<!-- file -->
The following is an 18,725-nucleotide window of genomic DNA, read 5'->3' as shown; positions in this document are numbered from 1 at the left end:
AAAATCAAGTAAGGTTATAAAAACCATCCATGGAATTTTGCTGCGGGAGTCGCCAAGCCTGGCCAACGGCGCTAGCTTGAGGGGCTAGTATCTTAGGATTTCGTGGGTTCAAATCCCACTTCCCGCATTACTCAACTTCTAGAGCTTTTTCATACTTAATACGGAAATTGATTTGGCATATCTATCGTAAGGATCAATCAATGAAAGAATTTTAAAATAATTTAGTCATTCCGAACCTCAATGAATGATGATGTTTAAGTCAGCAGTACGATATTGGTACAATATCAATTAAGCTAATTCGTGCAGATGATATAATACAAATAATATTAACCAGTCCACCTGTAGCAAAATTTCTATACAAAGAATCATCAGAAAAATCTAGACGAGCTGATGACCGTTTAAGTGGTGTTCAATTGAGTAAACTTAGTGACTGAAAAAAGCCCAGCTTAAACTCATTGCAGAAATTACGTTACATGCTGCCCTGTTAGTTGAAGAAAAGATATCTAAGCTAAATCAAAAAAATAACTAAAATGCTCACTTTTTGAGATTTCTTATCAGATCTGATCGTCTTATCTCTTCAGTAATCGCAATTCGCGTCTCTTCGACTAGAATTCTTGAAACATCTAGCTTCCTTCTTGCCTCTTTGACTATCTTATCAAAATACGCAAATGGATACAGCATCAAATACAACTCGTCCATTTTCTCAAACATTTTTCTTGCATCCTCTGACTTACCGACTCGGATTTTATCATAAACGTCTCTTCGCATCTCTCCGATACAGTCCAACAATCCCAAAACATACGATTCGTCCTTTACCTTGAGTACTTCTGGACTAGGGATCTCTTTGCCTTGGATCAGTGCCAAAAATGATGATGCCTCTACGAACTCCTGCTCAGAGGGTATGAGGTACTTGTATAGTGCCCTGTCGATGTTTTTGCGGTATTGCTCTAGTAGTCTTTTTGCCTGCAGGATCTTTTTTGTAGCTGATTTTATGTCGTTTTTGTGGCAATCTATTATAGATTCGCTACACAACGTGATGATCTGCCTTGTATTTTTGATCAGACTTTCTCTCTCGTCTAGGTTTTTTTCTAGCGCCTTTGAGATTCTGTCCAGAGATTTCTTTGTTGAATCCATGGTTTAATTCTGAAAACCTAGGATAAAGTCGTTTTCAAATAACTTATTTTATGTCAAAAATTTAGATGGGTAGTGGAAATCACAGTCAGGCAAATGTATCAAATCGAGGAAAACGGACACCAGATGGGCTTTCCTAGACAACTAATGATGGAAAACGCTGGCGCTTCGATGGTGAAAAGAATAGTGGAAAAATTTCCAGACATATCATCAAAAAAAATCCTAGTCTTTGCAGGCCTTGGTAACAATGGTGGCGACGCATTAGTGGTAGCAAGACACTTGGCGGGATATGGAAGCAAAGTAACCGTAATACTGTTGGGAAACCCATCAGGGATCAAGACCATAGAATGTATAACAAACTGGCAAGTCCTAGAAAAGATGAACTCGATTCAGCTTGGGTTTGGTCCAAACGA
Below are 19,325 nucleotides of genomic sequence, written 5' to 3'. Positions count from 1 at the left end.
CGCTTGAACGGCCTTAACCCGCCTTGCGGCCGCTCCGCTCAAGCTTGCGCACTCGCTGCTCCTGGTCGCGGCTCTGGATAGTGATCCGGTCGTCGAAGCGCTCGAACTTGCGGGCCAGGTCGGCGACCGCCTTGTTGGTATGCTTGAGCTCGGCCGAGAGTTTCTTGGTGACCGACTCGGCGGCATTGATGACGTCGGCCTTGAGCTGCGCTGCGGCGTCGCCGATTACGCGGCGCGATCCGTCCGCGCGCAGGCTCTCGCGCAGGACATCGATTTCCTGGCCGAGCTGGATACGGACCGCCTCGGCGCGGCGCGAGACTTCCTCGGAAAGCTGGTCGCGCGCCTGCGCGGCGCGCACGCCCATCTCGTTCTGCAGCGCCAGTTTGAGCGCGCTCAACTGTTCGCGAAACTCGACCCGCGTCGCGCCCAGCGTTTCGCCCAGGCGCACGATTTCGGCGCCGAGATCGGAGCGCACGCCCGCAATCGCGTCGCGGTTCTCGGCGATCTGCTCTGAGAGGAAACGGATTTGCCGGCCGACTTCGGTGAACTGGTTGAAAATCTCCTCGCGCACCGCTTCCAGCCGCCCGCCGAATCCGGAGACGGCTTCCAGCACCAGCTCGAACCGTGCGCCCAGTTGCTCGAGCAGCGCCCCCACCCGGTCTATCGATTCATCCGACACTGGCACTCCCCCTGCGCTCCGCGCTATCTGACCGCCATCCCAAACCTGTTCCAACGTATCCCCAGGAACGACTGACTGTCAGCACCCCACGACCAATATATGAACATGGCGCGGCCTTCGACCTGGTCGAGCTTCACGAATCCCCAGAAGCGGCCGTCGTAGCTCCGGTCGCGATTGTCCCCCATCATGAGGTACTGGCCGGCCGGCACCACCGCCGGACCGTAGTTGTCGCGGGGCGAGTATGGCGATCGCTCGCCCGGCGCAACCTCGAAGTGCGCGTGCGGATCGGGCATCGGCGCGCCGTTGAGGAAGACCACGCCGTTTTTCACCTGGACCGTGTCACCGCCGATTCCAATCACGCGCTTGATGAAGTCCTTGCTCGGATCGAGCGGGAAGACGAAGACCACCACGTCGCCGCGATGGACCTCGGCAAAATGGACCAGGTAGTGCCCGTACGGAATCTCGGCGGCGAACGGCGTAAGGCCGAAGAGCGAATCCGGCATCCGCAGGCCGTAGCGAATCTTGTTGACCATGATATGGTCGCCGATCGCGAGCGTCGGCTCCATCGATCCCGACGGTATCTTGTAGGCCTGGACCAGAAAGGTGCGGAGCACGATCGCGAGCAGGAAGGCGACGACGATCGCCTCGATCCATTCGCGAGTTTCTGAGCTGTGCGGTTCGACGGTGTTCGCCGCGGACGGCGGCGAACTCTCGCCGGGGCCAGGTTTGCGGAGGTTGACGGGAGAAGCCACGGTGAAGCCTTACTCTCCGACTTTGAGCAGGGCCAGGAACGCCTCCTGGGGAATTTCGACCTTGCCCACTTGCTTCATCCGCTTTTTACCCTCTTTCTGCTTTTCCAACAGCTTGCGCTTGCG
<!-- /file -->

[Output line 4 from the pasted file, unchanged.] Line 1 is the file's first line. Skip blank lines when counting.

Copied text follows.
CGCTTGAACGGCCTTAACCCGCCTTGCGGCCGCTCCGCTCAAGCTTGCGCACTCGCTGCTCCTGGTCGCGGCTCTGGATAGTGATCCGGTCGTCGAAGCGCTCGAACTTGCGGGCCAGGTCGGCGACCGCCTTGTTGGTATGCTTGAGCTCGGCCGAGAGTTTCTTGGTGACCGACTCGGCGGCATTGATGACGTCGGCCTTGAGCTGCGCTGCGGCGTCGCCGATTACGCGGCGCGATCCGTCCGCGCGCAGGCTCTCGCGCAGGACATCGATTTCCTGGCCGAGCTGGATACGGACCGCCTCGGCGCGGCGCGAGACTTCCTCGGAAAGCTGGTCGCGCGCCTGCGCGGCGCGCACGCCCATCTCGTTCTGCAGCGCCAGTTTGAGCGCGCTCAACTGTTCGCGAAACTCGACCCGCGTCGCGCCCAGCGTTTCGCCCAGGCGCACGATTTCGGCGCCGAGATCGGAGCGCACGCCCGCAATCGCGTCGCGGTTCTCGGCGATCTGCTCTGAGAGGAAACGGATTTGCCGGCCGACTTCGGTGAACTGGTTGAAAATCTCCTCGCGCACCGCTTCCAGCCGCCCGCCGAATCCGGAGACGGCTTCCAGCACCAGCTCGAACCGTGCGCCCAGTTGCTCGAGCAGCGCCCCCACCCGGTCTATCGATTCATCCGACACTGGCACTCCCCCTGCGCTCCGCGCTATCTGACCGCCATCCCAAACCTGTTCCAACGTATCCCCAGGAACGACTGACTGTCAGCACCCCACGACCAATATATGAACATGGCGCGGCCTTCGACCTGGTCGAGCTTCACGAATCCCCAGAAGCGGCCGTCGTAGCTCCGGTCGCGATTGTCCCCCATCATGAGGTACTGGCCGGCCGGCACCACCGCCGGACCGTAGTTGTCGCGGGGCGAGTATGGCGATCGCTCGCCCGGCGCAACCTCGAAGTGCGCGTGCGGATCGGGCATCGGCGCGCCGTTGAGGAAGACCACGCCGTTTTTCACCTGGACCGTGTCACCGCCGATTCCAATCACGCGCTTGATGAAGTCCTTGCTCGGATCGAGCGGGAAGACGAAGACCACCACGTCGCCGCGATGGACCTCGGCAAAATGGACCAGGTAGTGCCCGTACGGAATCTCGGCGGCGAACGGCGTAAGGCCGAAGAGCGAATCCGGCATCCGCAGGCCGTAGCGAATCTTGTTGACCATGATATGGTCGCCGATCGCGAGCGTCGGCTCCATCGATCCCGACGGTATCTTGTAGGCCTGGACCAGAAAGGTGCGGAGCACGATCGCGAGCAGGAAGGCGACGACGATCGCCTCGATCCATTCGCGAGTTTCTGAGCTGTGCGGTTCGACGGTGTTCGCCGCGGACGGCGGCGAACTCTCGCCGGGGCCAGGTTTGCGGAGGTTGACGGGAGAAGCCACGGTGAAGCCTTACTCTCCGACTTTGAGCAGGGCCAGGAACGCCTCCTGGGGAATTTCGACCTTGCCCACTTGCTTCATCCGCTTTTTACCCTCTTTCTGCTTTTCCAACAGCTTGCGCTTGCG